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well so what do you do tell people they don't need one because yours doesn't have any...don't be ridicules leaky windows are one of the most common post on here and if thats your standard reply,well maybe you shouldn't
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Old 04-26-2010, 12:14 AM   #26
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A properly flashed window does not need a drip cap
Would I install one without it, no
But putting 2 on is kinda stupid
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Old 04-26-2010, 05:55 AM   #27
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30lb ASTM Felt embedded into a bead of polyurethane caulk doesn’t leak either. Cost of treatment, about $2 per window.

Cost per window in video, $40-50.

Sticky Tape sticks fine if it’s sunny and 70 outside.

Try using it when it’s cold or wet out.

The house needs to be dried in “today” not next Spring.

Sticky Tape came on to the scene about 15 years ago.

How did we ever make windows not leak before that?

The internet world may never know.

There’s always going to be more than one way to achieve the same goal. Is your way better than mine? Of course it is, if that’s what your comfortable with, it works both ways. Which contractor is the better one? That’s easy, the one with no call backs. A lot of contractors say Winter is the slow time of year, living on the Coast it never slows down for me or anyone not afraid of rain gear. Winter brings in sideways rains and the “fix my leak” season has begun, so you get a pretty good idea of what works and what doesn’t. So you do it your way and I’ll do it mine. As long as the end result is the same, “who cares”.
 
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Old 04-26-2010, 08:34 PM   #28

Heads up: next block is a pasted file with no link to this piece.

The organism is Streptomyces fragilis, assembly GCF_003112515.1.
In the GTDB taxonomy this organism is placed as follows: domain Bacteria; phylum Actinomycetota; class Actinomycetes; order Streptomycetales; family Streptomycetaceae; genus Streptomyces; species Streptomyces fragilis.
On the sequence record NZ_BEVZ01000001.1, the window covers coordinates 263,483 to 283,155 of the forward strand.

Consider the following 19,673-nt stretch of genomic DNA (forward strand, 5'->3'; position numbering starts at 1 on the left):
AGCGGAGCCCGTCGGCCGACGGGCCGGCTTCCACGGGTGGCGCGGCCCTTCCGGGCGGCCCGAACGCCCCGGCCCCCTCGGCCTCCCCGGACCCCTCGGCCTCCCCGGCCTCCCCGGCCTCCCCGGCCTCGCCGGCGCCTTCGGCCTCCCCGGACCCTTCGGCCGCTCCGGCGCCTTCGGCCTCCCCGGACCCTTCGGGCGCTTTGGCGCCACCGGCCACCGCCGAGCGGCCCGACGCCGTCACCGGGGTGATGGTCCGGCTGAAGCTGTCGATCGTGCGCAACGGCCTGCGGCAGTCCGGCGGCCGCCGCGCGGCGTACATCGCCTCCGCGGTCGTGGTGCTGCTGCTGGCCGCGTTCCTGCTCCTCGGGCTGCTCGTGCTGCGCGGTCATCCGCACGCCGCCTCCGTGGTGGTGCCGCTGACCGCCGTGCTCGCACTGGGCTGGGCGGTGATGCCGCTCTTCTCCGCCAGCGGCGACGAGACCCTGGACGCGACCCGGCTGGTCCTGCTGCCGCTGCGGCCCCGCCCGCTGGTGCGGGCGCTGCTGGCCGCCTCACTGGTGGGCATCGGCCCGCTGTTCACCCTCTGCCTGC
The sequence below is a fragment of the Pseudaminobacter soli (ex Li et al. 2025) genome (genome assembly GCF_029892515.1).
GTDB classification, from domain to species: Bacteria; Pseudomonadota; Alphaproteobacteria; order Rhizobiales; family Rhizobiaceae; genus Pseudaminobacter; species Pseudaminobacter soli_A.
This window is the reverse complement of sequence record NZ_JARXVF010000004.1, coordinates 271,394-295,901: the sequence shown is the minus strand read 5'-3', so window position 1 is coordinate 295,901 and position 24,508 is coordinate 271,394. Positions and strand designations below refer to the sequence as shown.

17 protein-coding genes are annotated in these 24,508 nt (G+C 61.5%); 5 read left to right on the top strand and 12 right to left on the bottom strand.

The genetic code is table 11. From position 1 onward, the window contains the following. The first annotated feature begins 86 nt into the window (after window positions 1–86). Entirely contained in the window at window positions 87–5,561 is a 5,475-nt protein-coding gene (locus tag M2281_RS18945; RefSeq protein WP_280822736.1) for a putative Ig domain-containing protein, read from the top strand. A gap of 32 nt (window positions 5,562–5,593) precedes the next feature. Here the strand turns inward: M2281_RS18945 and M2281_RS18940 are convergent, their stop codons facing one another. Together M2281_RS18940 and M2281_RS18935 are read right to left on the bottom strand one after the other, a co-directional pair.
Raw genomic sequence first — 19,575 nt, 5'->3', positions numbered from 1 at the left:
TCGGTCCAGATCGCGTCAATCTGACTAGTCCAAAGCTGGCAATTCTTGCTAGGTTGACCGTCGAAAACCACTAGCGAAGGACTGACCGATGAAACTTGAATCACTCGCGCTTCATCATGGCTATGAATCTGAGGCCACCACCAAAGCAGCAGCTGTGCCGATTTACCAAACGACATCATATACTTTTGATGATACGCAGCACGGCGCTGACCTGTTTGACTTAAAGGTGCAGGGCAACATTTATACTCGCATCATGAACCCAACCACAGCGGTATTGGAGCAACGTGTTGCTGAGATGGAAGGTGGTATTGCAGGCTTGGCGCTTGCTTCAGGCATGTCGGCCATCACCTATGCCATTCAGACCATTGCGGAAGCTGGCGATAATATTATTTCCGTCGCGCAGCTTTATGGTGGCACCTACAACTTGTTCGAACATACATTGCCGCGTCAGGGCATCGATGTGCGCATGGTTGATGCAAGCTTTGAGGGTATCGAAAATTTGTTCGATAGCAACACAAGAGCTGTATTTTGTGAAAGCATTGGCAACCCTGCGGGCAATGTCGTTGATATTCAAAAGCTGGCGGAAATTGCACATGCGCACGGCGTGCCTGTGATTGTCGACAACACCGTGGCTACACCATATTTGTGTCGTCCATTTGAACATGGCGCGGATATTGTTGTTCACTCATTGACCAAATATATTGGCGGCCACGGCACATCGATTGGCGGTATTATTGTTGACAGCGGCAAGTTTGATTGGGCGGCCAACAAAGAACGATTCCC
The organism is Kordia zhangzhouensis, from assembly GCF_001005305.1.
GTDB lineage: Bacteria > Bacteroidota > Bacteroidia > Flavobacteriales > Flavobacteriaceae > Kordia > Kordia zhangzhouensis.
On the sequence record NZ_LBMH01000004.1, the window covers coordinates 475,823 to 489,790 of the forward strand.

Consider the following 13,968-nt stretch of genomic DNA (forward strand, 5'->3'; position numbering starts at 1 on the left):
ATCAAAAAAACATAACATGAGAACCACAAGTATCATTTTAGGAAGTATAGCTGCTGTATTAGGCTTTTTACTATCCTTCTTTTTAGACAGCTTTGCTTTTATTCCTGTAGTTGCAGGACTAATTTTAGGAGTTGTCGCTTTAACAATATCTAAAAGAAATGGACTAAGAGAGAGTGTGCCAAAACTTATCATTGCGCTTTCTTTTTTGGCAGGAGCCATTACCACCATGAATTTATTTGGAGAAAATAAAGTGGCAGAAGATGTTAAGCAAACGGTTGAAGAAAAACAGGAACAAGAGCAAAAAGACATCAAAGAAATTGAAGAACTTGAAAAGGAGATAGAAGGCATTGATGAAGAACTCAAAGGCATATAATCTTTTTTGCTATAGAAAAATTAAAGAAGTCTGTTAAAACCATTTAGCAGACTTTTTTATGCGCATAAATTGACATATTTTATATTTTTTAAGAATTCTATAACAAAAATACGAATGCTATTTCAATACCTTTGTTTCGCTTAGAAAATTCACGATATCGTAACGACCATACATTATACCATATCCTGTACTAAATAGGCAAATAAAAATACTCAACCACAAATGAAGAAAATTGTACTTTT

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Perhaps you misunderstood me. I was answering Dave that two is way better than one. To rely on sticky tape or caulking is silly. The layers have to be in order. I should have said with my experience and remodeling similar work today that I installed 35 years ago, you see what worked and what didn't. I was showing Dave that if he knew how to seal a window properly, he would use the correct site to prove his point. Not to just say- there are posts that don,t show that.... Some posters have very limited experience, just an addition or two, to justify in their minds they know how to side, roof, trim, frame, etc. With no one to show or tell their errors and explain why or the proper way to complete it, they may feel they learned how.

I'm still learning, if one doesn't, he is wrong, or brain dead. Sorry you took my 35 years out of context for the wrong answer. I really don't see how or where I said "I know everything". I do have difficulty typing what I mean to say, as I'm thinking it.

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Old 04-26-2010, 08:40 PM   #29
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Hey why not just have a custom drip cap made that goes 12" up the wall
Problem solved
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Old 04-27-2010, 07:31 AM   #30
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My rant wasn’t as much pointed at anyone as it was at the video. Not that there was anything wrong with what the video had to say but that in today’s world if someone finds a link showing how to do something then it’s supposed to be believed as Gospel and this “is the way”. I don’t watch many internet video’s (dial up) but the home improvement ones I have, it seems like as much as their showing you how to do something they also have a product to sell.

I still see nothing to be gained by double flashing the head. I look at window trim as a extension of the window itself. The primary purpose head flashing is a place for water to escape and I did that when I flashed the trim and held up the siding a bit. I want to keep water as far away from the nail flanges as I can get. I want that trim caulked (face and blind) on all four sides and become part of the window. I’ve done repairs where the flashing over the window was the problem, water blowing in at the gap of the siding and finding it‘s way in. I also don’t like 5/4 trim, it’s to flush to the window making it difficult to do a good caulking job.

Just my opinion.